in Ann Street
Photos courtesy Maureen Galvani
A partition wall at the rear of a former hat shop in Ann Street.
It looks as if DIYers have cleaned off their varnish and paint brushes
on the surface of an old poster...
'Season COOK, SON & CO.
& GIRLS TWEED CLOTH & VELVET
As this is specifically entitled in this way, one can assume
that the shop was definitely a 'hatter', whereas women's headgear would
have been sold by a milliner. The assumption is that the specialism
noted on the poster is carried over to the business of the shop.
Products in the above details:
'Felt Sailor 18/9 to 36/-'
'military-style hats': 'Velvet Tam 12/11, 14/11 to 24/- ["PILOT" under
an anchor on hatband]
Cloth Tam 18/6. 21/9, 24/6 ["ECLIPSE" on hatband]
Girl's Cloth Tam 9/11, 12/6, 15/6, 18/6
Navy Cloth Fife 12/6, 14/9, 16/11, 18/11 [both Fifes with bow
Tweed Fife 8/11, 10/6, 12/6, 14/6, 16/6'
'Collegiate 36/-, 42/-, 54/-'
Halfway down: 'MEN'S
BOYS HARD & SOFT FOX[?] HATS'
Some of the products advertised:-
'Tweed Tourist 8/6, 10/6, 12/6, 15/-'
Bowlers: 'Satin Lined 48/-, 54/-, 57/-
Brown 51/-, 62/-, 72/-
Youth's Hard 21/9, 24/9, 28/6 to 42/-
Men's Fur Lined 36/6, 42/-, 48/-, 56/-
Men's Paget 12/11, 16/11, 18/11, 24/-'
'Clerical 42/-, 51/-, 60/-, 72/-'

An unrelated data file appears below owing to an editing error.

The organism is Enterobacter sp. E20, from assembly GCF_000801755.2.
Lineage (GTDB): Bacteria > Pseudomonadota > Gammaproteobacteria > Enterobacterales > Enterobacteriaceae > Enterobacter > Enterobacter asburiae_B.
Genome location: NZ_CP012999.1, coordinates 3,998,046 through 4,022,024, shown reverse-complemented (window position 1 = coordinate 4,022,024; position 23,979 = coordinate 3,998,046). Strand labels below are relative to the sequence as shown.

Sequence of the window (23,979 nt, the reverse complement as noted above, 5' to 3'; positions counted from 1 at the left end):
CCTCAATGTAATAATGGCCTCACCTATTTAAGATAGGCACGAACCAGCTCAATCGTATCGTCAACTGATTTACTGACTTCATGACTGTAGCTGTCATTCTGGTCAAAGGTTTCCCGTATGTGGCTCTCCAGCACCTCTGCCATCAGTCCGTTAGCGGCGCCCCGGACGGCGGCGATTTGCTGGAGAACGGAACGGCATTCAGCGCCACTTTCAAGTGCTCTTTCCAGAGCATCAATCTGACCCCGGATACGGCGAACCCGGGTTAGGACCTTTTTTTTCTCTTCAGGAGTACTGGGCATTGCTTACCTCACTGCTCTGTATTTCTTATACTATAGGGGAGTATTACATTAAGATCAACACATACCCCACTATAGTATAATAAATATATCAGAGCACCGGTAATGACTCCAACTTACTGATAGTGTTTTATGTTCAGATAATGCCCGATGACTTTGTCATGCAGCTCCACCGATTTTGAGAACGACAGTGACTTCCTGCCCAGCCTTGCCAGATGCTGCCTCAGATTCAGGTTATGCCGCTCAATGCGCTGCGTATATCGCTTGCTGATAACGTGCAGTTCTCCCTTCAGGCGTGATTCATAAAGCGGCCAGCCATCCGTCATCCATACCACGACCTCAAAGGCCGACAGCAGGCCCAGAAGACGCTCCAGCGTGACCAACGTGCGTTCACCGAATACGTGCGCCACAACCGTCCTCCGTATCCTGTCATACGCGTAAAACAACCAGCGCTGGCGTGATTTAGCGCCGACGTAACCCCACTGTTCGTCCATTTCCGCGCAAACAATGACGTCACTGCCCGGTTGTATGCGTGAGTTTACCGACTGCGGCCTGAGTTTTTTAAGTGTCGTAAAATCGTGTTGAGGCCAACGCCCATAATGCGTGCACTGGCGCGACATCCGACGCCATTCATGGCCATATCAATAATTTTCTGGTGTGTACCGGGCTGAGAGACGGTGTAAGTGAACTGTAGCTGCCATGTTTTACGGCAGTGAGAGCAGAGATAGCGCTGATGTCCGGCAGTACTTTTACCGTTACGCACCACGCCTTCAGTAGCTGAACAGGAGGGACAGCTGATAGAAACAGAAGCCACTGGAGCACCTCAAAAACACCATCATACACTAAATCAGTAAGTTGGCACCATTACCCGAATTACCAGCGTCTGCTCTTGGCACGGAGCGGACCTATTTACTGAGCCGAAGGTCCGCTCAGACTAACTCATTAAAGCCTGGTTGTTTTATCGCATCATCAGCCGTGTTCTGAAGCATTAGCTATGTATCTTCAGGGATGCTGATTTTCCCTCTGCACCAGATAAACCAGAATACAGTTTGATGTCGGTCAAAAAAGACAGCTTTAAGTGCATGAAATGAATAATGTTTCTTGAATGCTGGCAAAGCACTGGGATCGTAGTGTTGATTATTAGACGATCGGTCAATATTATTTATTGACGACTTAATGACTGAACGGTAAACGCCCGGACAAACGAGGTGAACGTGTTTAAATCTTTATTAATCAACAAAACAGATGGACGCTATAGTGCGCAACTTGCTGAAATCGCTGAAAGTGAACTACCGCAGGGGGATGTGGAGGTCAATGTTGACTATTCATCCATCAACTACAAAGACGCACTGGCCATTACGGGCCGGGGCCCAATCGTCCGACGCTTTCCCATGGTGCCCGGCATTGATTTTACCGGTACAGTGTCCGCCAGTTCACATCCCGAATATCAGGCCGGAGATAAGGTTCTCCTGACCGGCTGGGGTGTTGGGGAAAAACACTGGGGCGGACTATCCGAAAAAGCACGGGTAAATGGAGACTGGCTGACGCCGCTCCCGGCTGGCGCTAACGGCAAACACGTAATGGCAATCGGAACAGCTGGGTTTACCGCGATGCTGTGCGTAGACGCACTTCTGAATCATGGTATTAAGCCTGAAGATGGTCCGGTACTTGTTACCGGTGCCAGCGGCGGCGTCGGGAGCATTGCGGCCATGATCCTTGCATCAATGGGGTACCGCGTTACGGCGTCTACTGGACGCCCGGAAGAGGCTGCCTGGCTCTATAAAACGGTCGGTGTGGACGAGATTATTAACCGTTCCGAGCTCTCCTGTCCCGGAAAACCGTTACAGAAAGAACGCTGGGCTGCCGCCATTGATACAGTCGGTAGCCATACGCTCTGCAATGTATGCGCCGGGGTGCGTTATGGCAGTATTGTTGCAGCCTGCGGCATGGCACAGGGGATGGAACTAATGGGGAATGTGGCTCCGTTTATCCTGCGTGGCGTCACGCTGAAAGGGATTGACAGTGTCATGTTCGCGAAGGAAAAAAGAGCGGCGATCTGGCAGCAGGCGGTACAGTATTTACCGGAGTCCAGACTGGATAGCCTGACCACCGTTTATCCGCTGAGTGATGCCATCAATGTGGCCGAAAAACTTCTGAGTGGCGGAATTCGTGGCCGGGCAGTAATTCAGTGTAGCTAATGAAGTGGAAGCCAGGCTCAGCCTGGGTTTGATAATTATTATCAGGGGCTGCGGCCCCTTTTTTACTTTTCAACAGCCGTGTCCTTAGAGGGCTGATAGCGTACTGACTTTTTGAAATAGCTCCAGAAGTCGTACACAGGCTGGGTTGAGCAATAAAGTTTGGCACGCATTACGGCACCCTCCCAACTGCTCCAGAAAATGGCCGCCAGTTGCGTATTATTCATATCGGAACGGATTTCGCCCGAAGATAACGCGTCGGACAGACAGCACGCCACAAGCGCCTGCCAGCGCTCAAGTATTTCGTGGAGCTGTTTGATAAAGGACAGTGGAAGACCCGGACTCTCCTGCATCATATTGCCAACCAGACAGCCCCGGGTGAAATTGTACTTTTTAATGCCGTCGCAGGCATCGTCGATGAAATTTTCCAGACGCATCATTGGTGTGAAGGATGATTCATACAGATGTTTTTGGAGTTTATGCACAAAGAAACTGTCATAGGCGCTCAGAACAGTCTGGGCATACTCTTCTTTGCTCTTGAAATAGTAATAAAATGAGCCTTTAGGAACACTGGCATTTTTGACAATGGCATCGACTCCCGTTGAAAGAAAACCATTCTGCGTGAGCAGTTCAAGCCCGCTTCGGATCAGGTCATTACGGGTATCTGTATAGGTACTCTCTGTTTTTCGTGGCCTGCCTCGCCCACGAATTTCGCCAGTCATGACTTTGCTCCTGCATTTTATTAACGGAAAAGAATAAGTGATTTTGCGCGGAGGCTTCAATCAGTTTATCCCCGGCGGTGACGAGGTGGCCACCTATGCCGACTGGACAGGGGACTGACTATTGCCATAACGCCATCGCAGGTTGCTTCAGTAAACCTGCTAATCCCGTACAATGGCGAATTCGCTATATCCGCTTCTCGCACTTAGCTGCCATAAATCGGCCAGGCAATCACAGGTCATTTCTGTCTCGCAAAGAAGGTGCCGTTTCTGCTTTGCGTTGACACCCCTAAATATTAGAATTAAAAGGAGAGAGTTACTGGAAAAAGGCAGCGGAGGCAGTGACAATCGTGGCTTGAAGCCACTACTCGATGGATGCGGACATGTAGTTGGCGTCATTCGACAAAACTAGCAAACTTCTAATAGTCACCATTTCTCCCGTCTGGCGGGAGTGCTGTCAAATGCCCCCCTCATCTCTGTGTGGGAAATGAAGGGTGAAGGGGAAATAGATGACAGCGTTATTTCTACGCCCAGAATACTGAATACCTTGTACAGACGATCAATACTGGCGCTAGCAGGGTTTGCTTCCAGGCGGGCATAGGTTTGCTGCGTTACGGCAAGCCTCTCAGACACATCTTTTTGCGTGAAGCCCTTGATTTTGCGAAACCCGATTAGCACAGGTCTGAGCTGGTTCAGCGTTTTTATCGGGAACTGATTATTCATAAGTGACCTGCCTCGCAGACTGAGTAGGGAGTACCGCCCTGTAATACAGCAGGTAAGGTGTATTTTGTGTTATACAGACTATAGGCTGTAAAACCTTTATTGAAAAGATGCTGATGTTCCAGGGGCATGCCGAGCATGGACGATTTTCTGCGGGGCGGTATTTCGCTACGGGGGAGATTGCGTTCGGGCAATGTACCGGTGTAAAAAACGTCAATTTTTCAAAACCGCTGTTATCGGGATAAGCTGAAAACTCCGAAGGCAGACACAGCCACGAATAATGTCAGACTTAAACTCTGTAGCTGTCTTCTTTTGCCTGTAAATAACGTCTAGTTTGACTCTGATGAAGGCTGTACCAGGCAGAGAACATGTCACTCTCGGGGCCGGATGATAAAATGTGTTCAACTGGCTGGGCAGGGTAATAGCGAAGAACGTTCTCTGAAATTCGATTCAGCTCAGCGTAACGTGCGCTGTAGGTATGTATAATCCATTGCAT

At fifty-six shillings (two pounds, sixteen shillings) for the
largest size of the Men's Fur Lined in, say, 1900 – that's £307.69 in
today's money – these hats were quite pricey. The cheapest of the same
model is thirty-six shillings and sixpence (one pound, sixteen
shillings and sixpence) – today that would be £200.55. However, at the
end of the Victorian era it would be almost unthinkable to go out and
about bare-headed. Unsuprisingly the quality of one's apparel said a
great deal about one's wealth and social standing.
Cook, Son & Co. catalogue poster is almost certainly published by a
hatter supplying wares to shops such as this. It is thought that
hat-making and repairs may have been carried out on the premises, too.
Researching the trade directories:-
No entries found for ‘Milliners’, nor ‘Hatters’ for Ann Street (White’s
Directory of Suffolk, 1855).
45 Ann Street: Moffat, Andrew, travelling draper (‘drpr’) –
next entry is -Cumberland Street- which suggests
that no. 45 predates the terrace of houses down to the corner pub
(Stevens Directory, 1871-2).
(Stevens Directory, 1885).
(Stevens Directory, 1894). [Note -
Miss E. Cook, milliner is
at 13 Orford Street.]
45 Oliver, John draper (Kelly’s Directory, 1906).
(Kelly’s Directory, 1909).
45 King, John
Oliver, John draper
(Kelly’s Directory, 1910).
(Kelly’s Directory, 1912).
The entries above suggest that the address was a residence, rather than
a shop+residence. The current owner: "I believe there
was a teacher and his family of wife, six children and a maid living
here in approx 1870s so it's unlikely that the hat shop was operational
at that time. We noted that there was a travelling draper living here
in the early part of the 20th century."
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